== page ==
Deercam TV project

The University of Missouri-Columbia says it has developed a wireless video camera that's placed on a deer's head to see how it behaves away from humans.

The project -- funded by the National Science Foundation -- is designed to give researchers a better understanding of how deer perceive each other and possibly provide information concerning chronic wasting disease.

Josh Millspaugh, assistant professor of natural resources, and Zhihai He, a professor of electrical and computer engineering, and colleagues mounted the tiny, unobtrusive video cameras they developed on male and a female white-tailed deer.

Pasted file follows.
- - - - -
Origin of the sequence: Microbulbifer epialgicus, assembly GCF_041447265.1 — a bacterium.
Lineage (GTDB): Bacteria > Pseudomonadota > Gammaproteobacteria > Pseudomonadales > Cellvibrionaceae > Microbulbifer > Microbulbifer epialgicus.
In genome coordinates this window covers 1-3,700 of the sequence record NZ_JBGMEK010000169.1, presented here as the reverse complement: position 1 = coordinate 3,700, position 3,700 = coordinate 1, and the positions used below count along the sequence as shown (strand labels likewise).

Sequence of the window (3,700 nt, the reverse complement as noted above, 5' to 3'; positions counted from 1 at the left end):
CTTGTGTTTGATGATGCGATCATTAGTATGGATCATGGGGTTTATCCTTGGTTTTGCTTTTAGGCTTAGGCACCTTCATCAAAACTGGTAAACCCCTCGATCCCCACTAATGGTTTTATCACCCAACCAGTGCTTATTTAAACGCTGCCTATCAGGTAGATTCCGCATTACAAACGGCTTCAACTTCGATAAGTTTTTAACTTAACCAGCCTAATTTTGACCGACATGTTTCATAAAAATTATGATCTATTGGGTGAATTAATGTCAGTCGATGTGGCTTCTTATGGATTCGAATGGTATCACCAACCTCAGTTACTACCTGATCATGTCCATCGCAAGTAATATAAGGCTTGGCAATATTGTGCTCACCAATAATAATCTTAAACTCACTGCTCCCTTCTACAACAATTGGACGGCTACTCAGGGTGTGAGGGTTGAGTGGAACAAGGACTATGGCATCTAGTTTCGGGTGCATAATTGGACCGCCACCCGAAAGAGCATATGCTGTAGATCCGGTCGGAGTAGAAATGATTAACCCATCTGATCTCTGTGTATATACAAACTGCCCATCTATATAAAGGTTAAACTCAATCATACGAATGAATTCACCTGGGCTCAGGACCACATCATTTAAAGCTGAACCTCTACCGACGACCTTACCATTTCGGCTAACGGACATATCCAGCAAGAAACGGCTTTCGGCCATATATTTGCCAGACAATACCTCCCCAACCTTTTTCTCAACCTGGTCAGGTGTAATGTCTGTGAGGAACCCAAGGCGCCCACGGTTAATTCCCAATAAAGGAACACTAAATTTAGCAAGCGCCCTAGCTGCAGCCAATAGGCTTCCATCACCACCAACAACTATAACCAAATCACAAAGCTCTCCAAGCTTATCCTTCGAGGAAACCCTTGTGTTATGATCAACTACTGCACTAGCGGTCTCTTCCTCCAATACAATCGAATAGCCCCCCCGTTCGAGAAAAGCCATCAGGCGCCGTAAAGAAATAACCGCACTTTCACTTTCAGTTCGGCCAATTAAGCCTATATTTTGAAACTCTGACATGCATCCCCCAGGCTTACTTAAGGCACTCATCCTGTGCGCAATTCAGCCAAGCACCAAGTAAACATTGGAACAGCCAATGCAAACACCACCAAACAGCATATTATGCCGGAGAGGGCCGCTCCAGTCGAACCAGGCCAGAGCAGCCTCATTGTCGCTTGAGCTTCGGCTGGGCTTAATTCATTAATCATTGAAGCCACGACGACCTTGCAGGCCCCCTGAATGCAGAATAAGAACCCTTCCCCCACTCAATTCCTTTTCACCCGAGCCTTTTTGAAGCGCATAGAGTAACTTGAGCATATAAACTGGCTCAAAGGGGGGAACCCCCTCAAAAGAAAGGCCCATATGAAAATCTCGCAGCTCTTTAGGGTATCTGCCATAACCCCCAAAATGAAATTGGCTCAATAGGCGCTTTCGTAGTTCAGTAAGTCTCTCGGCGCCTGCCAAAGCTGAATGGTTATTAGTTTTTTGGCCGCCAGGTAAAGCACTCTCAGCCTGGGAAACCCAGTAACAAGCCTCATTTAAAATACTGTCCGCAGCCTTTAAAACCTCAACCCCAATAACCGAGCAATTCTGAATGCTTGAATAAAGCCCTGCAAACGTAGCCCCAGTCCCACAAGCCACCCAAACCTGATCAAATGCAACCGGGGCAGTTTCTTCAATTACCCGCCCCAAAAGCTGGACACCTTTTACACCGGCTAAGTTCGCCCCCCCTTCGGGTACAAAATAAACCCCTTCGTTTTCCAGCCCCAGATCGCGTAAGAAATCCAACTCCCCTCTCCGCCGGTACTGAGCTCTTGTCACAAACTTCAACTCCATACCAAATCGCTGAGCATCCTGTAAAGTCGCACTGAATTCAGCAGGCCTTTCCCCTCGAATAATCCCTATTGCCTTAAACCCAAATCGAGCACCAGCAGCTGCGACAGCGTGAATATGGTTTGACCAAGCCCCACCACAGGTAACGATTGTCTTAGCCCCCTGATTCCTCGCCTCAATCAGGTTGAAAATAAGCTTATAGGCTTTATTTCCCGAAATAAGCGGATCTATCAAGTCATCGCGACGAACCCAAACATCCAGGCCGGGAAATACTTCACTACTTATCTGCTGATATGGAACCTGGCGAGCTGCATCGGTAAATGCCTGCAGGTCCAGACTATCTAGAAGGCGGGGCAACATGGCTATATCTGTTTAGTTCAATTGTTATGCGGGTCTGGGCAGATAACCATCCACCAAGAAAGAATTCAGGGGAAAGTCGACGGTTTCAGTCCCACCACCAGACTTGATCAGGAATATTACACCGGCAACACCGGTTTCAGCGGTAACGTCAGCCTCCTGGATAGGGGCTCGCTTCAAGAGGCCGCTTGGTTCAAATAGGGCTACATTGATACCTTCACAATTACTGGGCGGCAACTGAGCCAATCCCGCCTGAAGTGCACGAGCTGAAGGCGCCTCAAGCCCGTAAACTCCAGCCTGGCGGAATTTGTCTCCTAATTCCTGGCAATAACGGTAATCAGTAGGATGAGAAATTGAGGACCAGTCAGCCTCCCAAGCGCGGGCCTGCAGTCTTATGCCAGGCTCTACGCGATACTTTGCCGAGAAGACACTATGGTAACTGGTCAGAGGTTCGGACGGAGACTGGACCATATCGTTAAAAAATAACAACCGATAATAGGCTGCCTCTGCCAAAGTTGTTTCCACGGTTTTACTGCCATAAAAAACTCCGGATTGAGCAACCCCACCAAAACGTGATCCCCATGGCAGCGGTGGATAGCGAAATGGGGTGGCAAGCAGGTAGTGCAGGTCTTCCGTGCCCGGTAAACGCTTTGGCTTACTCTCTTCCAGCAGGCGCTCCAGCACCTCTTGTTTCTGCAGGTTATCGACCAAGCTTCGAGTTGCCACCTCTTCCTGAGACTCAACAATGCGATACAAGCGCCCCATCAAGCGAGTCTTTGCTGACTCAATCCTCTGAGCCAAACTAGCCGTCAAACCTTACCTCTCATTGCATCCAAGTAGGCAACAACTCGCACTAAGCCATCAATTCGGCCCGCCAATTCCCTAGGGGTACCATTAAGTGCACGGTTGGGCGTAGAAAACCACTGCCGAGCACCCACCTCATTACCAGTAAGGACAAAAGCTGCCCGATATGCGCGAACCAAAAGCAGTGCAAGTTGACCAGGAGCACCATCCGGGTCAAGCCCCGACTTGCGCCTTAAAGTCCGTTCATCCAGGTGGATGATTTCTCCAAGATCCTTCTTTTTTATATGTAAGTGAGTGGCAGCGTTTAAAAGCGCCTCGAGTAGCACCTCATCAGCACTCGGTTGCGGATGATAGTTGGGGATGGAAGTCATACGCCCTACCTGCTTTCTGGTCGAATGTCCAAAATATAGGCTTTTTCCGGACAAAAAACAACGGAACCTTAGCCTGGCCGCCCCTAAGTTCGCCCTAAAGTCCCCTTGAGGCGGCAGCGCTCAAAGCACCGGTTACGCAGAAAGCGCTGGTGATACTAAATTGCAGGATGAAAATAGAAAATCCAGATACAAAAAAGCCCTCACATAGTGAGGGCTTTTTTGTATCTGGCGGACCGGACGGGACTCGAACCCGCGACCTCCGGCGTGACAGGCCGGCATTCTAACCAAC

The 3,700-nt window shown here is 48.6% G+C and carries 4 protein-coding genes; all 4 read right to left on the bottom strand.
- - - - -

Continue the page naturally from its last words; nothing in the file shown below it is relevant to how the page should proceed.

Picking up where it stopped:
The researchers have collected 200 hours of video showing feeding, bedding, mutual grooming and breeding activities, as well as recording sparing matches between antlered deer.

"Until now we have had to use remote techniques such as radio transmitters or Global Positioning System collars to study wildlife behavior, but with (those methods) we still do not see what the animal sees," Millspaugh said.

"Not seeing what the animal sees limits our inferences," he added. "We don't see what the animal is doing and why. Knowing that 'why' is critical to our understanding."

Copyright 2005 by United Press International

Citation: Deercam TV project (2005, October 27) retrieved 17 April 2024 from https://phys.org/news/2005-10-deercam-tv.html
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